Adding a Method Keyword to Perl 5


On p5p, David Golden suggested adding use feature 'method'; as a simple extension to Perl 5 which adds a method keyword to declare a method, then shift off the invocant and make it available within the body of the method.

I wrote a patch to enable method in The patch looks longer than it is. The important user-side example is in the simple test suite I added:

package SomeClass;

use strict;
use warnings;

use feature 'method';

sub new {
    my ($class, $value) = @_;
    bless \$value, $class;

method get_value {
    return $$self;

method dup_value
    return    $$self
    . reverse $$self;

method set_value :lvalue

method ctor
    my $value = shift;
    bless \$value, $self;

package main;

my $sc = SomeClass->new( 'instance variable' );

can_ok($sc, 'get_value');
can_ok('SomeClass', 'set_value');
is($sc->get_value, 'instance variable', 'simple method should work');
is($sc->dup_value, 'instance variableelbairav ecnatsni',
    'method using additional $self should work');
$sc->set_value = 'foo';
is($sc->get_value, 'foo', ':lvalue attribute should work');

$sc = SomeClass->ctor( 'method constructor' );
is($sc->get_value, 'method constructor',
    'method should work for constructor too');


As you can see, with use feature 'method'; in scope, the method keyword is a synonym for sub which implicitly adds a single line at the start of the body of the method: my $self = shift;.

Making this work meant adding method to the tokenizer as a keyword recognized only in the scope with use feature 'method'; enabled. That explains the patches to lib/, keywords.h,, and regen/, as well as the the second half of the changes to toke.c.

The first half of the changes to toke.c are a copy and paste and specialization of the special handling of the sub keyword. I had to do this for two reasons. First, the sub handling always returns a token representing SUB to the parser, and I needed to return something special. I chose the token METH instead. Second, it makes little sense to support prototypes on methods, as Perl 5 cannot resolve prototypes across method dispatch. I removed the portion of the sub tokenizing related to that. (This batch of code isn't an example of screechingly obviousness; it could become cleaner as I see more unnecessary code to remove.)

With all of that in place, the tokenizer provides a stream of tokens to the acutal parser in perly.y. The patch adds an alternation to one production and two supplementary productions.

The alternation to statement processing starts when the parser encounters the METH token. A method starts with meth, runs the special startsubparse production to set up the new subroutine scope, has a name, has an optional attribute list, and then has a method body. The latter is a new production.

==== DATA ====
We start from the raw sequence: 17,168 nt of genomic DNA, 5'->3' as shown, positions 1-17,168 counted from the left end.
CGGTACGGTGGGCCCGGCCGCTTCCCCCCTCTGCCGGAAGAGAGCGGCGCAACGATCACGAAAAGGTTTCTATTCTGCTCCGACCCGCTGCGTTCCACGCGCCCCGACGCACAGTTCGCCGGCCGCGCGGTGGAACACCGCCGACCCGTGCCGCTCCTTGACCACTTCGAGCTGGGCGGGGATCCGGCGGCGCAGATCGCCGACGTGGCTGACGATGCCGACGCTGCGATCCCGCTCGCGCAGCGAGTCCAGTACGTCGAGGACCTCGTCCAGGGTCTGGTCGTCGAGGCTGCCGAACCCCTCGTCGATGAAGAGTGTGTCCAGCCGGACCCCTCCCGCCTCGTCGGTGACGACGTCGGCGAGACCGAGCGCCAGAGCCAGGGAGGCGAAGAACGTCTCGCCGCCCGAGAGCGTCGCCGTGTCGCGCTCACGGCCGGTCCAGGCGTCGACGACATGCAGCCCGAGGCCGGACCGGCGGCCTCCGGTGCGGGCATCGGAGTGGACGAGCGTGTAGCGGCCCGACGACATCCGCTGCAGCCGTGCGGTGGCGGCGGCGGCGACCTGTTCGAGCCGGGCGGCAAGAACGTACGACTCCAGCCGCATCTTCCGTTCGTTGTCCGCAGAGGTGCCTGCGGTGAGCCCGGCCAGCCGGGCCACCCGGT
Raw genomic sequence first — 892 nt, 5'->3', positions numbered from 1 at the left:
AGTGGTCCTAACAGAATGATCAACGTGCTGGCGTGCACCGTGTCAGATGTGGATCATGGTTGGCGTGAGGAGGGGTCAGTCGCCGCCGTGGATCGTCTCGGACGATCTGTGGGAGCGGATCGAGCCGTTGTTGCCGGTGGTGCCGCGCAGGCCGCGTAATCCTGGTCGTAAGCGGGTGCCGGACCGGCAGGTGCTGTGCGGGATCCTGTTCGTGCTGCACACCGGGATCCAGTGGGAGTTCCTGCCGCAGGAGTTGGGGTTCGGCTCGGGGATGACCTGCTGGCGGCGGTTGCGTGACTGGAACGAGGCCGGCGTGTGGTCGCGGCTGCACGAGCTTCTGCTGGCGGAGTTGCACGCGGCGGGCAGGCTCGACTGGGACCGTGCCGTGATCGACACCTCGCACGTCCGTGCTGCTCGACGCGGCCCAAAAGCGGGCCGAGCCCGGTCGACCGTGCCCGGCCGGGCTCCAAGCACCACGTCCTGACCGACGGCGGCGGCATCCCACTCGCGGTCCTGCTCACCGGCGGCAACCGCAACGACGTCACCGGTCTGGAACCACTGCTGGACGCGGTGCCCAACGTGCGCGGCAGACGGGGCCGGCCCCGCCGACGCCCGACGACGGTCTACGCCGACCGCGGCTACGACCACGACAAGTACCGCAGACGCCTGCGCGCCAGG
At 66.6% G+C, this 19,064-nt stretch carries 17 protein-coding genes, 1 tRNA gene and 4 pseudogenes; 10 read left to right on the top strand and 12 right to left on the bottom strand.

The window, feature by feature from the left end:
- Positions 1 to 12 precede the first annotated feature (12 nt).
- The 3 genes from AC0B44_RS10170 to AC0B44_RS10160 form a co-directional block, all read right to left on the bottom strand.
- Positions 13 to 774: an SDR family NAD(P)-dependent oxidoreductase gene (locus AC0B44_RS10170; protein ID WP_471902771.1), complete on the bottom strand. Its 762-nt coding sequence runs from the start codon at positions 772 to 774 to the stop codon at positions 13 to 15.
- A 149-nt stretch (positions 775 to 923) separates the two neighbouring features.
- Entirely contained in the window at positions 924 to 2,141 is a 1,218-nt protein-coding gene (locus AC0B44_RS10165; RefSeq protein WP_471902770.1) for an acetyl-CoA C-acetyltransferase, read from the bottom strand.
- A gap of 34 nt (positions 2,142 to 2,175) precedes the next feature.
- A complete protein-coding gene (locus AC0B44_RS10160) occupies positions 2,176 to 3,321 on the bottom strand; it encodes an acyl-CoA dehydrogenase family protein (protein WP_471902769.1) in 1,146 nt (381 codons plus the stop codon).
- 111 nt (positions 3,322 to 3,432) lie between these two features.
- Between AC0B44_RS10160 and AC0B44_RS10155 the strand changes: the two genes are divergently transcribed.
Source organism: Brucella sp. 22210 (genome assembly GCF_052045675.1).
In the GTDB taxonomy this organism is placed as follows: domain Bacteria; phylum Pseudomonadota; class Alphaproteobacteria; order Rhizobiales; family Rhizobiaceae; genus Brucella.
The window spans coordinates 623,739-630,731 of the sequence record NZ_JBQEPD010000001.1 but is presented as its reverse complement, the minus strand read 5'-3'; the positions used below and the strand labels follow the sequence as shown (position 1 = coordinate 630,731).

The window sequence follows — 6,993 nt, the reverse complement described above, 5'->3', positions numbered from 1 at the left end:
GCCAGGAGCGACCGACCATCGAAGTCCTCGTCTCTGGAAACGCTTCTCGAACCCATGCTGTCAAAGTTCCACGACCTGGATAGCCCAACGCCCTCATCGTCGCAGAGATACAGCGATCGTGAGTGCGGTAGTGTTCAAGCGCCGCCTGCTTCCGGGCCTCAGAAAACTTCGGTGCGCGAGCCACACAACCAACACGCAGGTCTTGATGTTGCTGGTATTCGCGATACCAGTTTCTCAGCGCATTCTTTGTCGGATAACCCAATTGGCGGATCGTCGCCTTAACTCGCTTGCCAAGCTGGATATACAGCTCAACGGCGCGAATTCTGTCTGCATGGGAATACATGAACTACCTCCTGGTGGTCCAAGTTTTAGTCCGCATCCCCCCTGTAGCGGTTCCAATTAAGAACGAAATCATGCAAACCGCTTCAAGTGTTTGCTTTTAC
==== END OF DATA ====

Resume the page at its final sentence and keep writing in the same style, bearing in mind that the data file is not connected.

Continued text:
A method body has curly braces delimiting it. It then runs a special new production called addimplicitshift (did I mention the phrase "screechingly obvious"?), runs an existing production called remember to start a new lexical scope, then gathers a list of statements, and finally encounters the ending curly brace.

The addimplicitshift production is the most interesting part of this whole process. It uses the core lex_stuff_pvs() function to add a single line of Perl 5 code: my $self = shift;. Perl will parse that line as if it had always been the first line of the body of the method, even though the parser added it itself.

This means that if you wrote:

use feature 'method';

method some_method
    my $self = shift;

... you'll get the warning you expect about a redeclaration of a lexical, with the correct the line number.

Does this work well with CPAN modules which declare their own method keywords? It's not incompatible with them, in the sense that the only code in the world which gets any use out of use feature 'method'; right now is the test in my patch. Yet something like MooseX::Declare may (I haven't tested it) be incompatible if and only if you use MooseX::Declare and use feature 'method' in the same scope.

A larger question is whether this is a valuable feature. Certainly it offers two modest advantages, by marking the intent of the developer to distinguish between a method and a function and by removing a line of boilerplate from every method. (Given that most of my methods are between three and ten lines long, saving double-digit percentages of their length is a tremendous savings of code.)

Will this feature get in Perl 5.14? I don't know. I have my doubts—the implementation could be cleaner, the ultimate syntax could change to use something other than my $self = shift;, and there's undoubtedly a long line of people who believe that the only way to prototype a proposed change to the Perl 5 core is to write a CPAN module (at which point a long line of people is happy to say "Why would you want that in core? There's already a CPAN module for it!").